The Ban on BVO: A Shift in Food Additives Regulation

The Ban on BVO: A Shift in Food Additives Regulation

Recently, the FDA made a proposal to revoke the registration of a modified vegetable oil known as BVO, which has been used as an emulsifying agent in citrus-flavored sodas since the 1930s. The decision was made based on toxicology studies that raised concerns about the safety of using BVO in food products. This move marks a significant shift in the regulation of food additives in the US and highlights the importance of constantly reevaluating the safety of commonly used ingredients.

BVO, or brominated vegetable oil, was originally used to keep citrus flavoring agents evenly mixed in sodas by creating a dense oil that floats throughout the beverage. However, studies have shown that BVO can accumulate in fat tissues and may interfere with the thyroid’s ability to absorb iodine. These potential health risks have led to the banning of BVO in several countries and states, including California.

In the past, the FDA classified BVO as generally recognized as safe (GRAS), but this changed in the 1960s when concerns were raised about its toxicity. The FDA then limited the use of BVO in citrus-flavored drinks to low concentrations, but ongoing studies have suggested that even small amounts of BVO may pose health risks over time. As a result, the FDA is now considering banning BVO altogether.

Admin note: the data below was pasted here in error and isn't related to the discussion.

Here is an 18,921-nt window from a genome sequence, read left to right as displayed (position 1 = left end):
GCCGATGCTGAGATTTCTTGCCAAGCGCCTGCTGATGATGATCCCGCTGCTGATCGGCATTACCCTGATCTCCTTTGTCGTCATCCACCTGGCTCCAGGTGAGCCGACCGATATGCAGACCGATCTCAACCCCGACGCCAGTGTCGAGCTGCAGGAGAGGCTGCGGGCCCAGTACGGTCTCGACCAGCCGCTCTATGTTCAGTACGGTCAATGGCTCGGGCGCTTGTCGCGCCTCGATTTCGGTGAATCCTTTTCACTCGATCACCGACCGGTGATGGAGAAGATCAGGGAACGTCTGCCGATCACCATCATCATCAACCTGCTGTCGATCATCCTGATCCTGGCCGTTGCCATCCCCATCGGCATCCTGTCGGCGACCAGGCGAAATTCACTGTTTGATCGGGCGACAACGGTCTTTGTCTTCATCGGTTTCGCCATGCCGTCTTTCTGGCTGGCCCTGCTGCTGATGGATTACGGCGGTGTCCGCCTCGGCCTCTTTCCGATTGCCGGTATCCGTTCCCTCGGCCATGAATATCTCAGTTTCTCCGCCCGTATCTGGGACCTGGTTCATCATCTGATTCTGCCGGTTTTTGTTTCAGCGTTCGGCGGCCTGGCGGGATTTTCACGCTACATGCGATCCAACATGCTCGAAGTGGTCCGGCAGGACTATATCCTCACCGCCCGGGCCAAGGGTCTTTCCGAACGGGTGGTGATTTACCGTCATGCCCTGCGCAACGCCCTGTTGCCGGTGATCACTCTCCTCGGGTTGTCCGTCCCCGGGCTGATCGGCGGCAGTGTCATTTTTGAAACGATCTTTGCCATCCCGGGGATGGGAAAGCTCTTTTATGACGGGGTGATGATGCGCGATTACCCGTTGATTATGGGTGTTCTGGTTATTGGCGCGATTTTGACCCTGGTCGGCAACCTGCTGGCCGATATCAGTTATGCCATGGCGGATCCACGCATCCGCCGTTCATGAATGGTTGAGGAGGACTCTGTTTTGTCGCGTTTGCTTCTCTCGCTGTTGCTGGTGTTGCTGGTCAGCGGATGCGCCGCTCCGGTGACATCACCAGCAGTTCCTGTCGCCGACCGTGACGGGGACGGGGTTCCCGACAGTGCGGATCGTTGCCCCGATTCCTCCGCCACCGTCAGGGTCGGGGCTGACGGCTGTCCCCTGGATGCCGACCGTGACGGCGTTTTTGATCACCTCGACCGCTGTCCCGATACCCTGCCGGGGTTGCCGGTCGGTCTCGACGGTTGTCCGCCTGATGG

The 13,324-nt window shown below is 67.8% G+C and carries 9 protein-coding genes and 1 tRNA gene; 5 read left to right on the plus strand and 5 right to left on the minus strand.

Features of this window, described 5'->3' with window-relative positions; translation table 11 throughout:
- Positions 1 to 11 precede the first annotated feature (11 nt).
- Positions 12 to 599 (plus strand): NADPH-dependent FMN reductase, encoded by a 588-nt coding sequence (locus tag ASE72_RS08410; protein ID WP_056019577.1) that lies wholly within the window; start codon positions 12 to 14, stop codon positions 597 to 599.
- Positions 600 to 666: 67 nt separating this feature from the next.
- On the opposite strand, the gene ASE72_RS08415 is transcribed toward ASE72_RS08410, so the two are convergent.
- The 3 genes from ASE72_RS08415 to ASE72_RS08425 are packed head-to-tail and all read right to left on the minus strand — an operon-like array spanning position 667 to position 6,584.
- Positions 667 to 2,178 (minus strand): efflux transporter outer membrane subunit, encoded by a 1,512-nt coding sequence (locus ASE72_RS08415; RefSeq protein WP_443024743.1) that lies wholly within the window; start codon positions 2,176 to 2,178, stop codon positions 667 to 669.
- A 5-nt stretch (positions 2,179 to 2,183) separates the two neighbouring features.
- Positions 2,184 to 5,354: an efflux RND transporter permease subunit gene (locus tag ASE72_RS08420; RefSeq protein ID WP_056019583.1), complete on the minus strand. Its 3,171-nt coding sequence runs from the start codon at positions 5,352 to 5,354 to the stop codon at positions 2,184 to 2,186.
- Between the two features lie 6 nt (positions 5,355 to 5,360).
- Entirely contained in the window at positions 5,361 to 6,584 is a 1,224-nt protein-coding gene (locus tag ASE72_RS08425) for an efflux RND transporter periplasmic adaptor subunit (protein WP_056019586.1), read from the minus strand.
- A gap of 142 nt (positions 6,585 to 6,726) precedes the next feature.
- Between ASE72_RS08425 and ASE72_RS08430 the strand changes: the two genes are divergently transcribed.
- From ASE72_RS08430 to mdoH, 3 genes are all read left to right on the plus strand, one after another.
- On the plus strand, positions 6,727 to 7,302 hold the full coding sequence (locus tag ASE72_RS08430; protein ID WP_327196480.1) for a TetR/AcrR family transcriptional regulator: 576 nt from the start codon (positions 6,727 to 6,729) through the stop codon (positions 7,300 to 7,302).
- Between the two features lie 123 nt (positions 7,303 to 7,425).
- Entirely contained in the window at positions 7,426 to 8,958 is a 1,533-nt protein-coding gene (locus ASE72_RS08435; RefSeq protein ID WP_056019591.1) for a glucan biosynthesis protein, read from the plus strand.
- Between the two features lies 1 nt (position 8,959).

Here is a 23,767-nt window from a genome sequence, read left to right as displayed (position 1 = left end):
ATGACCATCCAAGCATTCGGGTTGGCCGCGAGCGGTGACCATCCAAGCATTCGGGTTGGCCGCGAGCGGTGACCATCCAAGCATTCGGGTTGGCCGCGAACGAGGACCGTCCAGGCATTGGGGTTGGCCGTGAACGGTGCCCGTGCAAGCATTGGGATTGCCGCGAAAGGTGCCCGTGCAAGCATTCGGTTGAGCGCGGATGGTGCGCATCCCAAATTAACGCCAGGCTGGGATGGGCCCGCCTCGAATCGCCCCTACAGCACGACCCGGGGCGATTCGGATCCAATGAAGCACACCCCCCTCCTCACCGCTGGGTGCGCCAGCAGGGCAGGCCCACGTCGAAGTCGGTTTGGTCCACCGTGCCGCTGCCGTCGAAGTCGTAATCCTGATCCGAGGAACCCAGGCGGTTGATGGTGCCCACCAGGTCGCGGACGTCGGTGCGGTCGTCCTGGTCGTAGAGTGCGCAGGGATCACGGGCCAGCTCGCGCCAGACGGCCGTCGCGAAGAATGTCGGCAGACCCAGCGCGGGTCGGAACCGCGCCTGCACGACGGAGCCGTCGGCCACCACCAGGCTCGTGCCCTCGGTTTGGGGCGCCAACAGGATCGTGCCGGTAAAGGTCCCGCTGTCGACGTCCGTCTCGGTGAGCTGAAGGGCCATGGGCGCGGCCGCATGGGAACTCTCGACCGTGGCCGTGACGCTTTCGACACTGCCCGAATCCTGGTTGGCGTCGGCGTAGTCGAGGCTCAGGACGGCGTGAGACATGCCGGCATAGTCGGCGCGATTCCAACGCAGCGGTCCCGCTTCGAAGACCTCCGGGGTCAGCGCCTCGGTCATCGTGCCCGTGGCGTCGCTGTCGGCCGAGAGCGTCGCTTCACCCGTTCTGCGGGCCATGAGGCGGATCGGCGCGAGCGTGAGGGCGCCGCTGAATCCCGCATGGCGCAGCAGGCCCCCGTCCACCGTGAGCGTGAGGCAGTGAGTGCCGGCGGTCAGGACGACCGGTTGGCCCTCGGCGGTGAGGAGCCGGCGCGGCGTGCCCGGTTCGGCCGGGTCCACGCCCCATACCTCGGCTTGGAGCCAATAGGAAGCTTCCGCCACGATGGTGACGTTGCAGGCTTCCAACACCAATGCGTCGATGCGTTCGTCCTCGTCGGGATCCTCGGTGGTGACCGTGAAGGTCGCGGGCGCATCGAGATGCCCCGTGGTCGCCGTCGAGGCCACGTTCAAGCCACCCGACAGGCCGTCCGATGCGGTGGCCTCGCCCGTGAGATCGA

Major soda companies like PepsiCo and Coca-Cola Co. have already started phasing out BVO from their products in response to growing concerns about its safety. This proactive approach by industry leaders demonstrates a willingness to adapt to changing regulatory standards and prioritize consumer health.

The FDA’s decision to reconsider the safety of BVO is just the beginning of a larger shift in how food additives are regulated. The agency is now reviewing regulations that authorize the use of certain additives, with a focus on automatically prohibiting any food coloring agents that are found to cause cancer in humans or animals. This more proactive approach to regulating food additives signifies a commitment to protecting public health and safety.

While the ban on BVO may take some time to be finalized, the shift in how food additives are regulated is clear. With suitable alternatives already being used in citrus drinks, the removal of BVO is not likely to have a major impact on the taste or availability of these products. However, this move sets a precedent for the continued evaluation and regulation of food additives to ensure the safety of consumers.

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